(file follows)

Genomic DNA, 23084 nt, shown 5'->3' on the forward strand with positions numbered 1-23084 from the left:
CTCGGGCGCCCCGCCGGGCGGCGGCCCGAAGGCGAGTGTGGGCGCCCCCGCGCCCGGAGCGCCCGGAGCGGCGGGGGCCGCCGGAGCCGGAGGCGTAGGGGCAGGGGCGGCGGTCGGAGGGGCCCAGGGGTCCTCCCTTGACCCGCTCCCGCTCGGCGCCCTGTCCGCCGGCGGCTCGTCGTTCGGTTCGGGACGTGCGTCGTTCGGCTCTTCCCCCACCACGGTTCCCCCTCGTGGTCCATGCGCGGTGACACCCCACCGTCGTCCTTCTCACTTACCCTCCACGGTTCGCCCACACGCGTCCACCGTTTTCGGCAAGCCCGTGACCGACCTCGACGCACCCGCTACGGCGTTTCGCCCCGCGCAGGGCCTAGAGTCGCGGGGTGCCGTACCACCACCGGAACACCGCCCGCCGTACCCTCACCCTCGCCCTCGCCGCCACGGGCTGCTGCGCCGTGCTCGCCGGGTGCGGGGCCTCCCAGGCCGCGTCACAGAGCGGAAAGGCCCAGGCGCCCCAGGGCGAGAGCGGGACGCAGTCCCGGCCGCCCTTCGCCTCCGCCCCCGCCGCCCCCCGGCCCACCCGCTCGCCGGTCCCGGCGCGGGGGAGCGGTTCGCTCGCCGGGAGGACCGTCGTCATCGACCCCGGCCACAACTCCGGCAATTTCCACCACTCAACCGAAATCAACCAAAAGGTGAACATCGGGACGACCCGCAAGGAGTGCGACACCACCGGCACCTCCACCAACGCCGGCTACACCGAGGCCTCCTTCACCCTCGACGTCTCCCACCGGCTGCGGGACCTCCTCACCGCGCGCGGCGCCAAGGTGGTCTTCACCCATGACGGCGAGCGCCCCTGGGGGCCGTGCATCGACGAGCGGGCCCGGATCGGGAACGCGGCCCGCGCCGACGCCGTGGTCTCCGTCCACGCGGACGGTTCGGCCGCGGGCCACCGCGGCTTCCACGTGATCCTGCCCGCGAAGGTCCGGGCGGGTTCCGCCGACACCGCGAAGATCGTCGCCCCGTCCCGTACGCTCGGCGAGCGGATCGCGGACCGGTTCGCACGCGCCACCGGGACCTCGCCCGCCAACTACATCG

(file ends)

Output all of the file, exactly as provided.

Genomic DNA, 23084 nt, shown 5'->3' on the forward strand with positions numbered 1-23084 from the left:
CTCGGGCGCCCCGCCGGGCGGCGGCCCGAAGGCGAGTGTGGGCGCCCCCGCGCCCGGAGCGCCCGGAGCGGCGGGGGCCGCCGGAGCCGGAGGCGTAGGGGCAGGGGCGGCGGTCGGAGGGGCCCAGGGGTCCTCCCTTGACCCGCTCCCGCTCGGCGCCCTGTCCGCCGGCGGCTCGTCGTTCGGTTCGGGACGTGCGTCGTTCGGCTCTTCCCCCACCACGGTTCCCCCTCGTGGTCCATGCGCGGTGACACCCCACCGTCGTCCTTCTCACTTACCCTCCACGGTTCGCCCACACGCGTCCACCGTTTTCGGCAAGCCCGTGACCGACCTCGACGCACCCGCTACGGCGTTTCGCCCCGCGCAGGGCCTAGAGTCGCGGGGTGCCGTACCACCACCGGAACACCGCCCGCCGTACCCTCACCCTCGCCCTCGCCGCCACGGGCTGCTGCGCCGTGCTCGCCGGGTGCGGGGCCTCCCAGGCCGCGTCACAGAGCGGAAAGGCCCAGGCGCCCCAGGGCGAGAGCGGGACGCAGTCCCGGCCGCCCTTCGCCTCCGCCCCCGCCGCCCCCCGGCCCACCCGCTCGCCGGTCCCGGCGCGGGGGAGCGGTTCGCTCGCCGGGAGGACCGTCGTCATCGACCCCGGCCACAACTCCGGCAATTTCCACCACTCAACCGAAATCAACCAAAAGGTGAACATCGGGACGACCCGCAAGGAGTGCGACACCACCGGCACCTCCACCAACGCCGGCTACACCGAGGCCTCCTTCACCCTCGACGTCTCCCACCGGCTGCGGGACCTCCTCACCGCGCGCGGCGCCAAGGTGGTCTTCACCCATGACGGCGAGCGCCCCTGGGGGCCGTGCATCGACGAGCGGGCCCGGATCGGGAACGCGGCCCGCGCCGACGCCGTGGTCTCCGTCCACGCGGACGGTTCGGCCGCGGGCCACCGCGGCTTCCACGTGATCCTGCCCGCGAAGGTCCGGGCGGGTTCCGCCGACACCGCGAAGATCGTCGCCCCGTCCCGTACGCTCGGCGAGCGGATCGCGGACCGGTTCGCACGCGCCACCGGGACCTCGCCCGCCAACTACATCG